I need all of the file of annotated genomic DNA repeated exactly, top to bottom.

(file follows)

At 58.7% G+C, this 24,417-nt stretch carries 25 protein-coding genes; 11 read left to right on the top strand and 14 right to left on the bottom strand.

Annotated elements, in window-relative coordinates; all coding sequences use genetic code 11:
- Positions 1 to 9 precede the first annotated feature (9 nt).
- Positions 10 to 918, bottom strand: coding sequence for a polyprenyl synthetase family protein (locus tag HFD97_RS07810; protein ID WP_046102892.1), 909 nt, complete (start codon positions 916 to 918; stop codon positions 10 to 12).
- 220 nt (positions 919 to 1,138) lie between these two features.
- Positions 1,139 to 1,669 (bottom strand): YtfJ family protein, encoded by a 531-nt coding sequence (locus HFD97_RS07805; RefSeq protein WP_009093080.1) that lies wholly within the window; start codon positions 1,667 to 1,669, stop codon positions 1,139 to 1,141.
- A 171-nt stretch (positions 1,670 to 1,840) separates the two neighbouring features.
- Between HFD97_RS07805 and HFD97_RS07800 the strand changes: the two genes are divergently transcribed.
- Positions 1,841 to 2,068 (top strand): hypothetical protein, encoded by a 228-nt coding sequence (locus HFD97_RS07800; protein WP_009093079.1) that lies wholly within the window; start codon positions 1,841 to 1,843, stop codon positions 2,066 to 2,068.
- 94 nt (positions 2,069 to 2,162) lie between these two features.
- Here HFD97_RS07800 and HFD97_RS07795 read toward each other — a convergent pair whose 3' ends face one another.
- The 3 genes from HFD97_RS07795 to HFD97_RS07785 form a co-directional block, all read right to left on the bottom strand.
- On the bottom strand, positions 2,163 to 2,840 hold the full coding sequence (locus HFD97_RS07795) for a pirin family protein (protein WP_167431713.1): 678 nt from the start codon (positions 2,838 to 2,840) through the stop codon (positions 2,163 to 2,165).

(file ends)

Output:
At 58.7% G+C, this 24,417-nt stretch carries 25 protein-coding genes; 11 read left to right on the top strand and 14 right to left on the bottom strand.

Annotated elements, in window-relative coordinates; all coding sequences use genetic code 11:
- Positions 1 to 9 precede the first annotated feature (9 nt).
- Positions 10 to 918, bottom strand: coding sequence for a polyprenyl synthetase family protein (locus tag HFD97_RS07810; protein ID WP_046102892.1), 909 nt, complete (start codon positions 916 to 918; stop codon positions 10 to 12).
- 220 nt (positions 919 to 1,138) lie between these two features.
- Positions 1,139 to 1,669 (bottom strand): YtfJ family protein, encoded by a 531-nt coding sequence (locus HFD97_RS07805; RefSeq protein WP_009093080.1) that lies wholly within the window; start codon positions 1,667 to 1,669, stop codon positions 1,139 to 1,141.
- A 171-nt stretch (positions 1,670 to 1,840) separates the two neighbouring features.
- Between HFD97_RS07805 and HFD97_RS07800 the strand changes: the two genes are divergently transcribed.
- Positions 1,841 to 2,068 (top strand): hypothetical protein, encoded by a 228-nt coding sequence (locus HFD97_RS07800; protein WP_009093079.1) that lies wholly within the window; start codon positions 1,841 to 1,843, stop codon positions 2,066 to 2,068.
- 94 nt (positions 2,069 to 2,162) lie between these two features.
- Here HFD97_RS07800 and HFD97_RS07795 read toward each other — a convergent pair whose 3' ends face one another.
- The 3 genes from HFD97_RS07795 to HFD97_RS07785 form a co-directional block, all read right to left on the bottom strand.
- On the bottom strand, positions 2,163 to 2,840 hold the full coding sequence (locus HFD97_RS07795) for a pirin family protein (protein WP_167431713.1): 678 nt from the start codon (positions 2,838 to 2,840) through the stop codon (positions 2,163 to 2,165).